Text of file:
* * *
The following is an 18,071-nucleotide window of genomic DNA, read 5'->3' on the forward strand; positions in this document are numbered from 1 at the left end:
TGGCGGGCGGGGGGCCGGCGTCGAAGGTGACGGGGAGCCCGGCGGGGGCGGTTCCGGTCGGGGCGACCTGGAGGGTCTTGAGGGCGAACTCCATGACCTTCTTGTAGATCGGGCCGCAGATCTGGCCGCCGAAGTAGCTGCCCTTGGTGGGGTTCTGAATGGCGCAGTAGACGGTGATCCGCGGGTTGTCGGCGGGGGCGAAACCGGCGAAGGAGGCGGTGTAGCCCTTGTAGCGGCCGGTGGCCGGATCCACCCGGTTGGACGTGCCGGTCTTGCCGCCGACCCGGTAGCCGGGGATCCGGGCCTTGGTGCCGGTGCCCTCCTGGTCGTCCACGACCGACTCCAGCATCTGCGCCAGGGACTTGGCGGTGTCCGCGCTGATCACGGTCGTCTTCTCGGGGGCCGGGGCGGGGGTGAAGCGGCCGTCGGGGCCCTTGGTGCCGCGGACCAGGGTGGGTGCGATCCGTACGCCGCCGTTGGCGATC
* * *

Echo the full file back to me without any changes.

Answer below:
The following is an 18,071-nucleotide window of genomic DNA, read 5'->3' on the forward strand; positions in this document are numbered from 1 at the left end:
TGGCGGGCGGGGGGCCGGCGTCGAAGGTGACGGGGAGCCCGGCGGGGGCGGTTCCGGTCGGGGCGACCTGGAGGGTCTTGAGGGCGAACTCCATGACCTTCTTGTAGATCGGGCCGCAGATCTGGCCGCCGAAGTAGCTGCCCTTGGTGGGGTTCTGAATGGCGCAGTAGACGGTGATCCGCGGGTTGTCGGCGGGGGCGAAACCGGCGAAGGAGGCGGTGTAGCCCTTGTAGCGGCCGGTGGCCGGATCCACCCGGTTGGACGTGCCGGTCTTGCCGCCGACCCGGTAGCCGGGGATCCGGGCCTTGGTGCCGGTGCCCTCCTGGTCGTCCACGACCGACTCCAGCATCTGCGCCAGGGACTTGGCGGTGTCCGCGCTGATCACGGTCGTCTTCTCGGGGGCCGGGGCGGGGGTGAAGCGGCCGTCGGGGCCCTTGGTGCCGCGGACCAGGGTGGGTGCGATCCGTACGCCGCCGTTGGCGATC